To many people this conjures up images of gardens filled with colourful blooms all summer, only to become empty and barren of flower or leaf during autumn and winter. Many more of you will think of landlord's estate grounds, staffed by teams of subservient garden workers. These workers tend the herbaceous borders requiring constant deadheading, pruning, staking, mulching, feeding, watering and division. Now those impressions may have been the way perennial borders were thought of in the past, today however, perennial borders are somewhat different.
They are actually seeing a bit of a mini revival.
Perennials, alternatives to large lawnsHomeowners who have become tired of the never-ending cycle of feeding, weeding and mowing lawns, have decided to decrease the size of these green areas.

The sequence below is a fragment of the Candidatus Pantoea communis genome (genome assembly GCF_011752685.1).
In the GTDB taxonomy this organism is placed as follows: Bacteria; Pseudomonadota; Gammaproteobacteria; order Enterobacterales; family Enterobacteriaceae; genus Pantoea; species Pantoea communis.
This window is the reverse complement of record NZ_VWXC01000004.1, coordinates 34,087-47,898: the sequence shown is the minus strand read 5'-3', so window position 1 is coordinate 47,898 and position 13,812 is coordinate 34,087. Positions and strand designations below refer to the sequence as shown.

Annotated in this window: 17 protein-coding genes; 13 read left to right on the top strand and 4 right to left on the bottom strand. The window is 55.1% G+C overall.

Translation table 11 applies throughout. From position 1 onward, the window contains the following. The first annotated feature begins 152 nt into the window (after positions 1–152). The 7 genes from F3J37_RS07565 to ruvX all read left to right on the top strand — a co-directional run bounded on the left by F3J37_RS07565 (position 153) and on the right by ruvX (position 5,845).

Instead, replanting them with colourful perennial or herbaceous borders. These may have been lawns that their all grown up children once ran and played on, now devoid of that activity. On the other hand, perhaps the homeowner became tired of having the same mirror image lawn as his neighbour; I can tell you there is nothing like a perennial border to change that situation.
Perennial form and growthPlanting a new perennial border can really help improve your garden.
The plants overall are much faster growing and softer in form than shrubs. It is also interesting to watch these new perennials grow and develop, often shedding their skin of last season foliage only to replenish it the following spring.
As more and more of these perennial borders are finding their way into Irish gardens I have decided to show you step-by-step, just how to create your own border with drifts of colour.
Back to articles >>